From top: The Social Democrats canvassing on Grafton Street, Dublin 2 during the General Election 2016 campaign last February; Gary Gannon.
Losing a founder member is a blow, but the Social Democrat ranks are brimming with people of exceptional calibre who remain committed to the movement.
Gary Gannon writes:
I celebrated an anniversary this week. On September 4 it was exactly one year to the day that I was launched as a candidate for the Social Democrats. The Party had itself only recently been announced at the end of that July and I was among our first wave of new candidates.
It was an unfortunate coincidence that this anniversary coincided with the departure from the Social Democrats of one of our founding members.
I had considered not mentioning Stephen’s decision to leave the party this week but had I of done so; I would have waived the opportunity to thank Stephen for helping to build this political party where I now feel so at home.
If a week is a long time in politics, then I assure you that a year can feel almost like an eternity when one finally stops to reflect on all that has occurred in those intervening 365 days.
In joining the Social Democrats I never sought a revolution. It was the Marriage Equality referendum which demonstrated to me how enjoyable politics could be if I simply relinquished my anger at what I considered to be an unequal State and instead spoke only of the type of Ireland which I wished to be part of.
I found it impossible to return to being an Independent after May 2015.
It was the first time that I truly felt part of a political collective. It is a testament to the importance of those three months in my political formation that the Dublin Central branch of the Social Democrats is populated heavily by people who first encountered one another while knocking on Inner City doors in the name of ‘Yes Equality’.
It was indeed anger, however that sought me to enter politics and seek election to the City Council in 2014.
As the son of an Inner City street trader my earliest interactions with the State were invariably of the negative persuasion. Memories of my school holidays include being regularly chased alongside my mother and her pram full of fruit from Henry Street to Capel Street by an old Garda who the traders affectionately named, ‘Boots’.
Adulthood has ascribed a nostalgic tint to those childhood memories. However, I was also working and volunteering in the community development sector throughout the period of austerity and I watched closely as the people who never benefited in any meaningful way from the Celtic Tiger were disproportionately targeted under the banner of austerity.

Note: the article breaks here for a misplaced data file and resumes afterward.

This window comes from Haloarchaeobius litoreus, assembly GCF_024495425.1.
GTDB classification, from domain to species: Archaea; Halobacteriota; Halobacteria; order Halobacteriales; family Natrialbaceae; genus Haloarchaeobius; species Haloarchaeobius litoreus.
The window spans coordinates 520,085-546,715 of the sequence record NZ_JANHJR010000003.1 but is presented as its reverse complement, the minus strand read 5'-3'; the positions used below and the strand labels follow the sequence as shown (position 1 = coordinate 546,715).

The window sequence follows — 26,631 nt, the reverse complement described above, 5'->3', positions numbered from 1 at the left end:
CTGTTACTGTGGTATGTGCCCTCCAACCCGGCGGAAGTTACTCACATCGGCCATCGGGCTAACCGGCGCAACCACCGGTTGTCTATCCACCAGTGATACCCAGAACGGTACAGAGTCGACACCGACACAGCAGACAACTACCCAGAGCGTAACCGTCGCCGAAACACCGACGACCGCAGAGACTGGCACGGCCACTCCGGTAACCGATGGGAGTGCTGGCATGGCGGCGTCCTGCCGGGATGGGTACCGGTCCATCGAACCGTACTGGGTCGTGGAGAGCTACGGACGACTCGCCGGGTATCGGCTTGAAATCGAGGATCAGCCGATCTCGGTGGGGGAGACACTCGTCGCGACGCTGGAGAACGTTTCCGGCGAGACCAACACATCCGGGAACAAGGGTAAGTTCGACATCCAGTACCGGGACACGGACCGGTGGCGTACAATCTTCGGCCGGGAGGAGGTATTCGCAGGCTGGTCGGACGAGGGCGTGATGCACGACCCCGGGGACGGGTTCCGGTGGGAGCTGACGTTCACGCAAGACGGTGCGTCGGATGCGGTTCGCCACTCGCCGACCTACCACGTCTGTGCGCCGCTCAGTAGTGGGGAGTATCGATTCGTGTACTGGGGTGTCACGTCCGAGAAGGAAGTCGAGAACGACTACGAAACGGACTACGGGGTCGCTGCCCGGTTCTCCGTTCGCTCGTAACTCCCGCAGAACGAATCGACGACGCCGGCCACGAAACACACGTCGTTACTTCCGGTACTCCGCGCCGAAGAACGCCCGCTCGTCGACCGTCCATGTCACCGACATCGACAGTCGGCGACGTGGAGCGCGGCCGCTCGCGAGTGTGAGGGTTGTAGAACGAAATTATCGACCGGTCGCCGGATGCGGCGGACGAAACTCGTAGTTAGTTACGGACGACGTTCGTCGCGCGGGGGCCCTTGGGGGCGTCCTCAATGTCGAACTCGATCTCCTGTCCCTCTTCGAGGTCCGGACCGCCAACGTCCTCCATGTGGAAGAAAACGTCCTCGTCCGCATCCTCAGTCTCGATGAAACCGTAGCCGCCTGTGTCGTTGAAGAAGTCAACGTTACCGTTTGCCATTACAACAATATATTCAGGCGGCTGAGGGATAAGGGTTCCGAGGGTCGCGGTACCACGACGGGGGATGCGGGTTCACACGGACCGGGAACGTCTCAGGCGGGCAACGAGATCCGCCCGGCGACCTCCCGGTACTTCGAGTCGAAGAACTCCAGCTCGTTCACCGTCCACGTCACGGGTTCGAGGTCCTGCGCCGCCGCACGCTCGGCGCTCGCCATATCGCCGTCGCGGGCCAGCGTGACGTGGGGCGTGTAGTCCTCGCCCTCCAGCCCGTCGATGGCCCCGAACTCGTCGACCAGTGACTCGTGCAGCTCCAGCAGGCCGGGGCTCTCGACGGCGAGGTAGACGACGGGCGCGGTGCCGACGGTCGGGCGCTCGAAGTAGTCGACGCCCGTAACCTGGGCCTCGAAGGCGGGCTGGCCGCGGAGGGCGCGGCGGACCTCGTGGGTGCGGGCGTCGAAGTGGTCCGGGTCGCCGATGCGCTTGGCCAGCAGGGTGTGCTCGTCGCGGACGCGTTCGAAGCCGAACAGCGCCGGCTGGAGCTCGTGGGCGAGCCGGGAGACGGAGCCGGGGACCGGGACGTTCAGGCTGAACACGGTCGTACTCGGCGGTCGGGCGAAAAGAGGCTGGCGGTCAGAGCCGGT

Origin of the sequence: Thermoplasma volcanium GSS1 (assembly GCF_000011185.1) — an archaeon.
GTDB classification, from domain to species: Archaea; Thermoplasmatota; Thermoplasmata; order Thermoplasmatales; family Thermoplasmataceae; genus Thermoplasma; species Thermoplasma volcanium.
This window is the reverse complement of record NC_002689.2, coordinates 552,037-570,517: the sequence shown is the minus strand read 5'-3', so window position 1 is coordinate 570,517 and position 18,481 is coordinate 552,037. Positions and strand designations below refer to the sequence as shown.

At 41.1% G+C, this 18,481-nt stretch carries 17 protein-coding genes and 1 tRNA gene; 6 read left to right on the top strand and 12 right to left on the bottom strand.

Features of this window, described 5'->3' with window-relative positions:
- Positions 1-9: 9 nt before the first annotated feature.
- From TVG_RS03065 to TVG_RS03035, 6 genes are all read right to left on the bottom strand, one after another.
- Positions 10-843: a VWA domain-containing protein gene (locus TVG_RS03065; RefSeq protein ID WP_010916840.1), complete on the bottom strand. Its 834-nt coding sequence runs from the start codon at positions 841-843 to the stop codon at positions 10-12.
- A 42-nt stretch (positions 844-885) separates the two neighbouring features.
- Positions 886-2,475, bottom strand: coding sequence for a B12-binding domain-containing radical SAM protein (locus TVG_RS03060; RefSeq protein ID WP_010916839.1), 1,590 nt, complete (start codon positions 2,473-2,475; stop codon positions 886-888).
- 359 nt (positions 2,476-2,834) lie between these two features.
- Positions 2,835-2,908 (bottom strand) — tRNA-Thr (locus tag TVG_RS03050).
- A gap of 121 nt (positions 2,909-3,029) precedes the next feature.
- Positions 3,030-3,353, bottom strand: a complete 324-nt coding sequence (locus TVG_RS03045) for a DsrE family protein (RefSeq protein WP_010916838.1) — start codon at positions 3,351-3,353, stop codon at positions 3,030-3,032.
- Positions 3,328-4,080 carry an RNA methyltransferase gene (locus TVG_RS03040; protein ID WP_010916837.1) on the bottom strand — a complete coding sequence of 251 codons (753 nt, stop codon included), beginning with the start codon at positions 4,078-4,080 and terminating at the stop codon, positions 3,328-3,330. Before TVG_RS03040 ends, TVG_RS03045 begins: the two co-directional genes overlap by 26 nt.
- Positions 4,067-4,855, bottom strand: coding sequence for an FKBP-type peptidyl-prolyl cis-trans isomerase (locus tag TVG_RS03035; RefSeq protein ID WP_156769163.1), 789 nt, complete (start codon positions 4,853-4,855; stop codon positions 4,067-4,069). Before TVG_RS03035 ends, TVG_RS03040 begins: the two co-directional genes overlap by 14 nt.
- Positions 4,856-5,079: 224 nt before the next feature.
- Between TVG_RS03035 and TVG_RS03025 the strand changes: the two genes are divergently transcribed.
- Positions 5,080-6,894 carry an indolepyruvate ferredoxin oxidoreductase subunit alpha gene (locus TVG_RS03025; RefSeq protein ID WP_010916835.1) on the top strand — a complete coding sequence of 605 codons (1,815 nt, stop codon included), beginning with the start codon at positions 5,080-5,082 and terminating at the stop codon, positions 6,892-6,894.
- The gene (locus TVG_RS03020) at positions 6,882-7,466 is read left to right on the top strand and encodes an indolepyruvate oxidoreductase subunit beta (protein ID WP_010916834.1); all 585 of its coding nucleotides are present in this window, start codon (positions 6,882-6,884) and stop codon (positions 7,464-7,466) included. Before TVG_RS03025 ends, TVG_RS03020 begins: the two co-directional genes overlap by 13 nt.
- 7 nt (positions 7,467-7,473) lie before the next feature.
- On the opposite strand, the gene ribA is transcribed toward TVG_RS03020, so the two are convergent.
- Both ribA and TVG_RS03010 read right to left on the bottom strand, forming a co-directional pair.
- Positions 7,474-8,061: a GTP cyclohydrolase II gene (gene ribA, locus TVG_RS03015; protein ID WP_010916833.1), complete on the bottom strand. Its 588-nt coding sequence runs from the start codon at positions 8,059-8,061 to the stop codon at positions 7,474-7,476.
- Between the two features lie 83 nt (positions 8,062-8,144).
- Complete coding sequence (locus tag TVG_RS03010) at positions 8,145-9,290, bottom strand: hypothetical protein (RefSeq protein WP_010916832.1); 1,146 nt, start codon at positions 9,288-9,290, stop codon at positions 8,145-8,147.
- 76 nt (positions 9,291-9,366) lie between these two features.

My entry into politics was a form of protest but I very quickly learned that this was a futile exercise. The system does not change simply through hatred of it alone. Progress requires engagement.
There are only two types of politicians who really matter: those who can say ‘I wish to continue on the good work of’ and those who can object by asserting ‘here’s what I would do differently’.
In the one year since our launch, the Social Democrats have set the standard for offering an alternative vision for how our country could operate.
When we took the decision, pre-election, to state categorically that we would not erode the tax base by cutting the Universal Social Charge, we showed that the Irish people were no longer willing to be bought off with the allure of individual offerings.
The departure of one of our founding members will of course come as a blow to us but although things may seem a little different, our vision remains the same.
The vision for a strong economy that will provide quality public services to its citizens remains as necessary today as it was one year ago.
For Social Democrats who operate outside of Leinster House, we now have the opportunity to step forward and progress our movement into every city, town and village.
We already have some exceptional members who will make competent legislators in this country.
Niall O’Tuathail is our candidate in Galway West. He recently told me that in the next election that he was going to be explicit about his desire to be a Minister for Health in this country.
He is an incredible guy with a young family who could be successful in any walk of life, but has chosen politics because he believes simply in the idea of civic contribution.
Our ranks are brimming with people of exceptional calibre who remain committed to this movement. Glenna Lynch is one of the most impressive people I have ever met. She is a successful business owner and a person who has already made an enormous impact outside of electoral politics.
Cian O’Callaghan has been a champion of progressive politics for as many years as I can remember. Jennifer Whitmore is an extremely well respected councillor from Greystones who has already contributed significantly to the development of the Social Democrats since our very inception.
The reality is that the Social Democrats in a strong position. One year on from joining the party I am emboldened by the strength of our collective organisation.
Building a political Party that will enter government on its own terms was always going to be a process that took longer than a single year but that remains an aspiration, one that is within our grasp.
As long as we are persistent in our pursuit of social democratic values, we will continue to grow.
I have loved every minute of these past twelve months and look forward with renewed vigour to this forthcoming year
Previously: Dan Boyle on Thursday